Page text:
President Obama has established firm deadlines for withdrawing from Iraq and closing the terrorist detention facility at Guantanamo Bay, Cuba.  You’d think he would favor deadlines for withdrawal from the banks and auto makers he “doesn’t want to run.”  But you’d be wrong.  

Stimulate the Economy:  According to the Bureau of Labor Statistics, unemployment hit 9.7% in August, the highest rate in almost thirty years.  If you can believe in a “jobless economic recovery,” you’ll believe anything. But that’s what the Obama administration is asking you to believe.

Rep. Gohmert had the best alternative to the president’s $1.2 trillion “stimulus” bill, which time has shown didn’t stimulate jobs or economic recovery.  His idea — a two-month tax holiday — first surfaced last December and became HR143 this year.  

Gohmert’s tax holiday plan is elegant in its simplicity: every American taxpayer would pay no federal income or FICA taxes for the first two months of 2009. For the typical American family — earning about $50,000 a year — that would mean they would keep about $2000 that would otherwise be paid to the government.  He would have used the $350 billion in then-unspent bailout money to pay for it.

Gohmert’s plan doesn’t pay for Wall Street bonuses or let banks use bailout money to buy other banks or pay dividends. It doesn’t rely on bureaucrats to pay money out to the right people at the right time or try to stimulate the economy with token payments to people who don’t pay taxes.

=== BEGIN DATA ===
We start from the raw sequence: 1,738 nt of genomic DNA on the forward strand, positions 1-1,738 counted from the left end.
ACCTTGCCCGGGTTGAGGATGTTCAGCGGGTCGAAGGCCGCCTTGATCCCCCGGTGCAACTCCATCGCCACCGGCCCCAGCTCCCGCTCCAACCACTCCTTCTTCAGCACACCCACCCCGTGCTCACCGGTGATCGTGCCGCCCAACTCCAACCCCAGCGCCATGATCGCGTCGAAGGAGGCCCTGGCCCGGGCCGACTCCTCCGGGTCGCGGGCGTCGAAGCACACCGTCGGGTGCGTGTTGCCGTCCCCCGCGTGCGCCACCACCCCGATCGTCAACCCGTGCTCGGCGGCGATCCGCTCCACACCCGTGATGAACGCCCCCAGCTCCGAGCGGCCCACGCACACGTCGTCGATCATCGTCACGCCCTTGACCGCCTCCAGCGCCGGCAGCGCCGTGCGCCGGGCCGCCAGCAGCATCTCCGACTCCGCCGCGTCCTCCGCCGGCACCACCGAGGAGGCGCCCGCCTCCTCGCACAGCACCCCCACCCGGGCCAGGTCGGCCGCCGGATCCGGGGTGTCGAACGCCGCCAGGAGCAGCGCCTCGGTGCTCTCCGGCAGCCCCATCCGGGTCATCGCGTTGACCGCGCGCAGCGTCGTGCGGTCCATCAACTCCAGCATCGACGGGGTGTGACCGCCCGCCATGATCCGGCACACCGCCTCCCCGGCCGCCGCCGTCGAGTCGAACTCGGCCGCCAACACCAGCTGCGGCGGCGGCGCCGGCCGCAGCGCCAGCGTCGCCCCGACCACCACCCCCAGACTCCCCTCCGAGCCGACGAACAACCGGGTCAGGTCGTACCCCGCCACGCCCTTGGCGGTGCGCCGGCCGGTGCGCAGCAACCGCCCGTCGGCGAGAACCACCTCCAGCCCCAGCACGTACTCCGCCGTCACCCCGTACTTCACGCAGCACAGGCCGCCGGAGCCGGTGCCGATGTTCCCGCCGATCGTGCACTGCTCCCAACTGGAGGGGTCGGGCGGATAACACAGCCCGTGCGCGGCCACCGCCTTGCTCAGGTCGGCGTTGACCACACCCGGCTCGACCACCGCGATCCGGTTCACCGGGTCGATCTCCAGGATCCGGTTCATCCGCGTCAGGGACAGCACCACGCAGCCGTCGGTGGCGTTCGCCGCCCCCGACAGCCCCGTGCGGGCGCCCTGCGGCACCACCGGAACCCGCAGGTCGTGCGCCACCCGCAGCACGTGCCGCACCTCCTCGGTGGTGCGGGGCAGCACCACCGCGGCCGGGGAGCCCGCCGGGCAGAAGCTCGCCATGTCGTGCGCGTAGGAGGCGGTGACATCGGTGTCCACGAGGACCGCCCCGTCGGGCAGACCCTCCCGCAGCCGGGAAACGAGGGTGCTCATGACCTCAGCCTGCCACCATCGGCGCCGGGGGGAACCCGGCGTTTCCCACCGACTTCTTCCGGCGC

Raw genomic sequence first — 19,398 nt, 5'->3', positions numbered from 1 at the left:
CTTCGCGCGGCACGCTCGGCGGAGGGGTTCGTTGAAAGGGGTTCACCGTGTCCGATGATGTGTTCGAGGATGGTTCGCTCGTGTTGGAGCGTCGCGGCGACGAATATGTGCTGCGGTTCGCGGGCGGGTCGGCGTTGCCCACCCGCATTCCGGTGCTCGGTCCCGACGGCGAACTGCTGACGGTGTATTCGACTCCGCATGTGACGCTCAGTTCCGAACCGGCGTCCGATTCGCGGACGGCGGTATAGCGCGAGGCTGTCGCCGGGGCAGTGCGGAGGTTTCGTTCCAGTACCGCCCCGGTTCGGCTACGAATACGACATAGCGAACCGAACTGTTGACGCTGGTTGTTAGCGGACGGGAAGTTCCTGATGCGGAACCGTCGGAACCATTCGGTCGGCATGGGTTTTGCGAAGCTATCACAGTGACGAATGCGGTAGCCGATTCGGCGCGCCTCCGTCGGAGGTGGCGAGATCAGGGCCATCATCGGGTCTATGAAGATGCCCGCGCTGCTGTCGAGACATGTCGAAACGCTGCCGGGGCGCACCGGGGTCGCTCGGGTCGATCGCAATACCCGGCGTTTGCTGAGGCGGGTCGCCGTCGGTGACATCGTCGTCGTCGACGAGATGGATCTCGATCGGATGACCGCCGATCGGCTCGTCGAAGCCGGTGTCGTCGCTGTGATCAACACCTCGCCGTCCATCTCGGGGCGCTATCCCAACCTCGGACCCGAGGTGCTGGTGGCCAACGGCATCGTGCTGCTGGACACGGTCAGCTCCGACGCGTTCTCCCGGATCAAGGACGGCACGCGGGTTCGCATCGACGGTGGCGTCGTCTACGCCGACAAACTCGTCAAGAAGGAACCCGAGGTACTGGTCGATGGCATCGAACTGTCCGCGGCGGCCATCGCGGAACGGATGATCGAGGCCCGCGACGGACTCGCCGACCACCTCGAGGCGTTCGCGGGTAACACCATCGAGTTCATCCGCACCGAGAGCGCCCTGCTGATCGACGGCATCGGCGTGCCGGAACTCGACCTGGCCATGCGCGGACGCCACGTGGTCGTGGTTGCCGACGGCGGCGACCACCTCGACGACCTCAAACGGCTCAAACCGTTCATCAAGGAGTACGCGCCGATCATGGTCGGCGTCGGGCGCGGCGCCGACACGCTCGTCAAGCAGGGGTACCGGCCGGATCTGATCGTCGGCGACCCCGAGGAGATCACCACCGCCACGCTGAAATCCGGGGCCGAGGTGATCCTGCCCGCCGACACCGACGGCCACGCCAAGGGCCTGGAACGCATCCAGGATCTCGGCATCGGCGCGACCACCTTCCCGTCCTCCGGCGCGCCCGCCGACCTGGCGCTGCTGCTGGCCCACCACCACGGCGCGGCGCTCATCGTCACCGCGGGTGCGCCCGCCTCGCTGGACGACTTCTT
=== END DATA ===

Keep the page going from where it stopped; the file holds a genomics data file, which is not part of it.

And the best part of it was that it would have cost less than the $350 billion in bailout money which (at the time) hadn’t been spent.  

Gohmert’s stimulus plan was real, cost-effective, and — naturally — anathema to Democrats because it put economic power in the hands of the voters, not the government.

Another conservative economic stimulus was proposed last fall by former Reagan economic advisor Martin Feldstein. Feldstein told a congressional committee that the only kind of government spending that reliably stimulates the economy is defense spending.  It quickly results in high-paying jobs and produces a real societal benefit:  increased national security.  But the president and Defense Secretary Gates have cut spending on key defense programs such as ballistic missile defense and the F-22, to name just a few.  And — without regard for the threats the Pentagon must be prepared to defeat — Obama has ordered Gates to find another $60 billion to cut out of the defense budget.